[51] The Belle Stars: Sign Of The Times. Obvious things I've only just realised #1. The group that sang The Clapping Song also did Sign Of The Times. Sign Of The Times would do well at the start of the programme but I wonder if it's placing here was to try and pick up the show after Keith Harris' musical prolapse. The song is more than good enough to do that but surely all eyes are on the Eidophor screen behind the group. This is normally used to display footage from one of the cameras -see Incantation's performance earlier- but for a change it's used to cycle through the captions which will appear on screen when The Belle Stars finish.

LP Top 10: A new feature! It's the LP top 10. Pretty much what you'd expect. Number 1 is Raiders Of The Pop Charts Part 1 by Various Artists. I was given a copy of this on tape for Christmas. You got part 2 free with part 1. There was no part 3.

[17] John Williams: Theme From E.T. This Way Up's Social Media Team keep reminding me that childhood reminiscences are an ideal way to focus customer engagement and strengthen brand loyalty with today's nostalgia hungry audience. I remember standing outside the ABC cinema in Chatham with my mum and younger brother around Christmas 1982. He wanted to see Tron, and I wanted to watch E.T. My mum compromised and took us both to see Mother Goose at the Chatham Central Theatre. I subsequently saw E.T. on a pirate VHS (that should stop the MD of Strategic Marketing emailing me for a couple of hours). The promo for Theme From E.T. is a blurry collection of film clips. It's a bit dull but it shows how big E.T. was at the time. John Williams didn't get his themes for Superman, or Star Wars into the charts.

[22] Eddy Grant : Electric Avenue. Eddy's in the space time continuum in Barbados, so he appears on video.

[15] The Maisonettes: Heartache Avenue. The good looking, mini skirted, polo neck sweater wearing, backing singers seem to get more camera time than the lead singer. What's that all about? Fortunately this focus allows us to see the backing singer on the right coolly bat away the balloon launched at her by some dire fiend in the audience.

[1] Phil Collins: You Can't Hurry Love. On video with multiple Phil Collinses.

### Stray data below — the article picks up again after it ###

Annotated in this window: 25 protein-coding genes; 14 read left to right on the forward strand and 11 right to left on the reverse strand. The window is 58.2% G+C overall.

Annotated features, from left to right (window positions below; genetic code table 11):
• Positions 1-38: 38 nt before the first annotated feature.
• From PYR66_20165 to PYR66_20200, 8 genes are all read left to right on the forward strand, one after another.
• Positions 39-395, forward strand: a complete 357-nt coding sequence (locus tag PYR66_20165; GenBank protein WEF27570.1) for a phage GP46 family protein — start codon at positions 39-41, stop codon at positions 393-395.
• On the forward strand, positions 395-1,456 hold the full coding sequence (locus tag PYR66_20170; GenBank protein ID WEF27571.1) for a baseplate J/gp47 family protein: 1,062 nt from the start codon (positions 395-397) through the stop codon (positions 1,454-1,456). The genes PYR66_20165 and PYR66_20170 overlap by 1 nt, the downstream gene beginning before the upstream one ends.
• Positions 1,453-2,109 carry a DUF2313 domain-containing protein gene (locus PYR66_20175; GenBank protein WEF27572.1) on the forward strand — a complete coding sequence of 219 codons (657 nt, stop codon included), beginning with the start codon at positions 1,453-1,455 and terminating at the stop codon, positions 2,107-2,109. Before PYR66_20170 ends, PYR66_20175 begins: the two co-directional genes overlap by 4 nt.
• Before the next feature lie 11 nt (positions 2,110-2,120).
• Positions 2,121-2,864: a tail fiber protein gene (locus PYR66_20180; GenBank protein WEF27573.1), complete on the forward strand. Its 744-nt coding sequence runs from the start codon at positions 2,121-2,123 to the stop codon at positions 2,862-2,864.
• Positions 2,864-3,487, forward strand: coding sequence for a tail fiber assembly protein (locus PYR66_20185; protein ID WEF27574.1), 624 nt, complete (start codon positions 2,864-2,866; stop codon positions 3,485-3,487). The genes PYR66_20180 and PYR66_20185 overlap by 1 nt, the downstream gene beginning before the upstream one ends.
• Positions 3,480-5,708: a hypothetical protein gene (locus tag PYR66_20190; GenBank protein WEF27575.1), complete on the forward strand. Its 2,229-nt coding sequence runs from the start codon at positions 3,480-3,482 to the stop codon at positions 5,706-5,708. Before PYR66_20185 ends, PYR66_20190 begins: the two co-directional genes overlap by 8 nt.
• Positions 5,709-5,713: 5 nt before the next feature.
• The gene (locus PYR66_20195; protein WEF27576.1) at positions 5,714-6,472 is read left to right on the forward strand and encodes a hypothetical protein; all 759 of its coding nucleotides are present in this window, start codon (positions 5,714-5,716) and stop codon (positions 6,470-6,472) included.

[21] Donna Summer: I Feel Love. The audience dance out the show to some proto-house music from Donna Summer. John Peel and David Jensen famously had a good working relationship and that's visible on screen. Watch how John Peel says something to David Jensen which makes him double up with laugher during the big camera pull back at the end of the show.

Michael Hurll for a day. An intermittent feature in which I play around with the running order of Top of the Pops.
Michael Hurll- Not sure if he likes this idea or not..


Michael Hurll                  

[14] Incantation: Cacharpaya (Andes Pumpsa Desi)   

[7] Men At Work: Down Under [video]                        

[53] Sharon Redd: In The Name Of Love                   

[4] Keith Harris & Orville: Orville’s Song [repeat]         

[51] The Belle Stars: Sign Of The Times           

[17] John Williams: Theme From E.T. [film clips]         

[22] Eddy Grant: Electric Avenue [video]          

[15]The Maisonettes: Heartache Avenue                              

[1] Phil Collins: You Can’t Hurry Love [video]              

[21] Donna Summer: I Feel Love [audience dancing]

Me

[51] The Belle Stars: Sign Of The Times

[7] Men At Work: Down Under [video]    

[15]The Maisonettes: Heartache Avenue

[4] Keith Harris & Orville: Orville’s Song [repeat]

[53] Sharon Redd: In The Name Of Love

[17] John Williams: Theme From E.T. [film clips]

[14] Incantation: Cacharpaya (Andes Pumpsa  Desi)  

[22] Eddy Grant: Electric Avenue [video]

[1] Phil Collins: You Can’t Hurry Love [video]

[21] Donna Summer: I Feel Love [audience dancing]